When to Prune Roses

When to Prune Roses – Is it Time?


Knowing when to prune roses doesn’t have to be a mystery or an impossibility to learn. As complex as it may seem, once you have learned it, it sticks with you. Just like riding a bike. You will know just the right times and seasons to prune and be encouraged by the blooms that are produced afterwards. Then you can spend more quality time in your garden, not working it, as your reward for knowing when to prune roses. As you learn more about the times to prune your roses, the frustration of the unknown and fears of doing things right will melt away. You will discover that your rose plants are under control and not growing amiss. The size will amaze you and encourage you to “keep up the good work.” Then summer after summer, you will see repeatedly blooming bushes. Satisfaction guaranteed by you. Confidence in your rose care will increase. You can be an expert in a few short times of proper timing in your pruning.

Since there are different types of pruning, knowing which one you need to do is as important as knowing when to prune roses. The type of pruning done in the winter is done in late winter. You will be getting your rose bushes ready so that about 6-8 weeks after the last freeze, they will begin a good budding. Hopefully the last freeze will be past and there will be no further threat of cold winter damage to your bushes. When the roses are dormant in the winter they usually require protection, especially hybrid tea roses. So, pruning these before winter starts is a good idea. Otherwise, late winter is a very good time for pruning because you may have to cut back more of the bushes. This gets rid of the cold weather damaged and discolored stems and leaves.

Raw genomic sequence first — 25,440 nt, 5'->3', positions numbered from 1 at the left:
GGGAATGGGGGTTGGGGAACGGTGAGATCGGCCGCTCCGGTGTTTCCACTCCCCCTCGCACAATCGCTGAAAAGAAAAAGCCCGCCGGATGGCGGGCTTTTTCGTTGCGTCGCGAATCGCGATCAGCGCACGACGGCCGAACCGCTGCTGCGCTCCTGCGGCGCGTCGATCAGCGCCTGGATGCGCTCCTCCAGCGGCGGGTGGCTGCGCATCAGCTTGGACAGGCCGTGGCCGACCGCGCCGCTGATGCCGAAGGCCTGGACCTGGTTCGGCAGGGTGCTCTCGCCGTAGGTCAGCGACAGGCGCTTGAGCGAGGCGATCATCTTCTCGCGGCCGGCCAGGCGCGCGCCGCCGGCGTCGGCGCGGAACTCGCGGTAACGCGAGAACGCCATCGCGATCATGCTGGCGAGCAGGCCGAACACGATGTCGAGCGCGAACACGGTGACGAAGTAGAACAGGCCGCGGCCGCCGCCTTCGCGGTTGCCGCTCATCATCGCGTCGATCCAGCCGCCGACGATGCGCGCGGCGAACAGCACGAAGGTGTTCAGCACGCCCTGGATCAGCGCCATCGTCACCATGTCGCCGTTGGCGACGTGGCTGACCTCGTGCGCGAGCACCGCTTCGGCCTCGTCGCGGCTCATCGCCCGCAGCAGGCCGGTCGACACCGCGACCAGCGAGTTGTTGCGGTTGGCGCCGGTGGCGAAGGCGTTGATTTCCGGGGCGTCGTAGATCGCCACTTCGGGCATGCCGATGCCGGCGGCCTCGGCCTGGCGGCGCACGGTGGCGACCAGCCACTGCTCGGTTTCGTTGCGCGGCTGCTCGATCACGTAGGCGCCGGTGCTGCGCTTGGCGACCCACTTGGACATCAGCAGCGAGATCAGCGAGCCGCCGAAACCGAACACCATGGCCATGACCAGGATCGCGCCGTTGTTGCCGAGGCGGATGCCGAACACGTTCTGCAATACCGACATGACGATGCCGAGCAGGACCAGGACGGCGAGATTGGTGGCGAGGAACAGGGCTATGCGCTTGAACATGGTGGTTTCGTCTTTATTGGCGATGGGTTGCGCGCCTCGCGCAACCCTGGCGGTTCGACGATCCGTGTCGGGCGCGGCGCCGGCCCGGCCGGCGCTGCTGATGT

Of course, many believe that the onset of spring is the best time to prune your rose bushes. When you see the leaves turn a reddish color and begin to grow, it is time to prune. Removing the winter leaves in warm winter areas will slow the growth of leaves in the spring, making the roses the chief absorbers of the nutrients. It is said to be a wise thing to prune roses before they even start to grow leaves in the spring. This helps avoid any over absorption by a spring freeze. Some advice from the rose experts is to not prune any of your roses before their first bloom in the springtime.


Many rose experts, also known as “rosians” disagree on the regards of how and when to prune roses, it is good to know they generally agree that it is wrong to do nothing.  Also remember that most mistakes will grow out. So, remember it is better to make a good effort at pruning at any time you remember or see a flaw in the healthy growth of your roses than to let them just grow rampant.

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